Williams’ runnersworld.com piece reminds readers that however calculated, MHR formula-derived rates are estimates that should be used as guides to training. The target numbers may need to be adjusted up or down depending on perceived effort “as time goes on and you adapt to training”. Again, it seems that ‘feel’ plays a deciding role in how we train.
Do you want to avoid formulas, calculations, and target heart rates altogether when determining training effort intensity levels? The parting message from the NYT WELL blog* might be for you. “Everyone kind of has their own natural pace”, expert Dr. Tim Church is quoted as saying.
Keeping track of a number may distract some from sticking with an exercise program that’s enjoyable. Skip the math and work by “feel,” as hard and as long as you wish, if a non-formula approach helps you meet your fitness goals.
RUN & MOVE HAPPY!
*Tara Parker-Pope discusses the research that generated the re-calibrations for both men and women in a 2010 nytimes.com WELL blog. In Parker-Pope’s piece she identified the lead researcher at Northwestern University in Chicago as the source of the new women’s formula, Dr. Martha Gulati. The original publication in the journal Circulation was located by Earned Runs; see the very last section “Clinical Perspective” for explanation of the new formula.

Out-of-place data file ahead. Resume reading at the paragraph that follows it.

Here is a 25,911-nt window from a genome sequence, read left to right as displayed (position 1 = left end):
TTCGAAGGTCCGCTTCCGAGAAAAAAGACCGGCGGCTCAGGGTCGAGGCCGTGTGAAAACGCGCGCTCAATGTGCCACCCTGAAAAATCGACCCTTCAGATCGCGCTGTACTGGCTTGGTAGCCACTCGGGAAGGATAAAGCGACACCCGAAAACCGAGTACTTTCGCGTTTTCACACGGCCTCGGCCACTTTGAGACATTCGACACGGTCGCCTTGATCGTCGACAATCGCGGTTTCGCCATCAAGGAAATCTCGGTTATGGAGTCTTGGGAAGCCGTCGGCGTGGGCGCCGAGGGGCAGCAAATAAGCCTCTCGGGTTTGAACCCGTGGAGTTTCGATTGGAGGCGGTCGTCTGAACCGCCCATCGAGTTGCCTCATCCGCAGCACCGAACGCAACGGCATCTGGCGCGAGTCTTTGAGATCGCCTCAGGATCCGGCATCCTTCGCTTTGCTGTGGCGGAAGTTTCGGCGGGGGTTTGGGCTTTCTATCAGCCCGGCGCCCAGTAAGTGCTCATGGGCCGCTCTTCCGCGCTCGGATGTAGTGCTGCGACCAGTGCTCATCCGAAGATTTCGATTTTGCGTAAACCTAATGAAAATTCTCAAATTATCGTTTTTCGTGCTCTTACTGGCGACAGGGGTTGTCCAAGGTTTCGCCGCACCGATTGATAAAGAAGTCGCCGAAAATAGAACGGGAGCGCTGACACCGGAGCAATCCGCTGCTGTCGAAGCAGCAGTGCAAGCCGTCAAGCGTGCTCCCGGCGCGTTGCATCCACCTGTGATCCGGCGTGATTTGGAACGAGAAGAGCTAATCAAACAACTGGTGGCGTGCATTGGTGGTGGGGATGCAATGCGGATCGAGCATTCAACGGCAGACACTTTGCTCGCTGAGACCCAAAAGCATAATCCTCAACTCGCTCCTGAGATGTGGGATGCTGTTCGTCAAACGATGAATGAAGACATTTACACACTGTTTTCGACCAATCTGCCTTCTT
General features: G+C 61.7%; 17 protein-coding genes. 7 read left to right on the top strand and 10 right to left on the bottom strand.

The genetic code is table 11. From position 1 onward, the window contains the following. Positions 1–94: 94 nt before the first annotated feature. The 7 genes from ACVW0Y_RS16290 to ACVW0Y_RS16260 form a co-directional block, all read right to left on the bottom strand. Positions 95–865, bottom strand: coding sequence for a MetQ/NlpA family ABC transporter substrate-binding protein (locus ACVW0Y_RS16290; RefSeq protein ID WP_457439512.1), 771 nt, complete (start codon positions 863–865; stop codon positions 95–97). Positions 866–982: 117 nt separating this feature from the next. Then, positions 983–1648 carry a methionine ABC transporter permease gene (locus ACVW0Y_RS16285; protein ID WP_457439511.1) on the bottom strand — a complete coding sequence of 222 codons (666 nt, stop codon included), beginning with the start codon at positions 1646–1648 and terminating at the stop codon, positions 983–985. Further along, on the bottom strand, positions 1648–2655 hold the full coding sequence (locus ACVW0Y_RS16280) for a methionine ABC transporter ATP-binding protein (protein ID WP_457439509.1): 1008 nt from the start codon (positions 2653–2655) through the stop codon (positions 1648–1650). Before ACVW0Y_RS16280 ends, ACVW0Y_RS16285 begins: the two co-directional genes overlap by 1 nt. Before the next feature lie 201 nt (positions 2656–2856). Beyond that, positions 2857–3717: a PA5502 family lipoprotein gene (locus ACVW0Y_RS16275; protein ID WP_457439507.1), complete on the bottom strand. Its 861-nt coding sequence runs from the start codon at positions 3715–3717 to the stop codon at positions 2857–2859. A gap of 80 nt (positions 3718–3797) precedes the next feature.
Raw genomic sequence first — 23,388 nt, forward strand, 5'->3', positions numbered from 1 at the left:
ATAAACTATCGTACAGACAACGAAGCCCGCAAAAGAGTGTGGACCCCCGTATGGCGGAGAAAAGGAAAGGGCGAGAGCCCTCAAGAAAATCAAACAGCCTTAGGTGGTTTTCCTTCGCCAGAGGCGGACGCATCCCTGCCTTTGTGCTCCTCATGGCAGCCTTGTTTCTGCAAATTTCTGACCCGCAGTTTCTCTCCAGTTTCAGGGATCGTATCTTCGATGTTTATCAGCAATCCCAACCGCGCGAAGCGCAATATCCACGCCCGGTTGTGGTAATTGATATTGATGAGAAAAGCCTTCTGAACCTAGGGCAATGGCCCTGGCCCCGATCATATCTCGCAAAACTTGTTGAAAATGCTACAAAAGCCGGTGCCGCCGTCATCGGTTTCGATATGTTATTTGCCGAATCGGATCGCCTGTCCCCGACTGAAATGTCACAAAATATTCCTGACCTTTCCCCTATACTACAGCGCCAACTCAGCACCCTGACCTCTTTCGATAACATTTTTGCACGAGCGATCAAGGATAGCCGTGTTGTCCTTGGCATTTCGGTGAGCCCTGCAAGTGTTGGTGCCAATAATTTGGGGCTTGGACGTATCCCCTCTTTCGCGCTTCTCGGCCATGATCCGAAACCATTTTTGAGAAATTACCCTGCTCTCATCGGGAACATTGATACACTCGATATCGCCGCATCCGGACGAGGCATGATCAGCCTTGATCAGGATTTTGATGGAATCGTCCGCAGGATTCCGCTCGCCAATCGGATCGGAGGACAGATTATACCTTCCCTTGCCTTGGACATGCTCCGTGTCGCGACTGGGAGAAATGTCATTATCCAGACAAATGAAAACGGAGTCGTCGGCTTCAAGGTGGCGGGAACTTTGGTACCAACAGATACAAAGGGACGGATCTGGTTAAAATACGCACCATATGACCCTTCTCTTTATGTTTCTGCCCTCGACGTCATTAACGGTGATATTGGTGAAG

The specific source of the Tanaka formula was not provided by Parker-Pope although the work of University of Colorado researchers was mentioned.
(compares Fox, Tanaka, and Gulati and the Karvonen method)
(uses 206.7 minus (age x 0.67 formula)
Target Heart Rate Calculator chart using Tanaka MHR formula
(uses 206.7 minus (age x 0.67 formula)
(Karvonen calculator tool)
Explanation of resting heart rate, with fitness charts by gender, age
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Running, walking, and fitness activities enable us to experience our physical selves in a world mostly accessed through use of fingers on a mobile device.
EARNED RUNS is edited and authored by me, runner and founder. I began participating in road races before 5Ks were common. I've been a dietitian, practiced and taught clinical pathology, and been involved with research that utilized pathology. I am fascinated with understanding the origins of disease as well as health.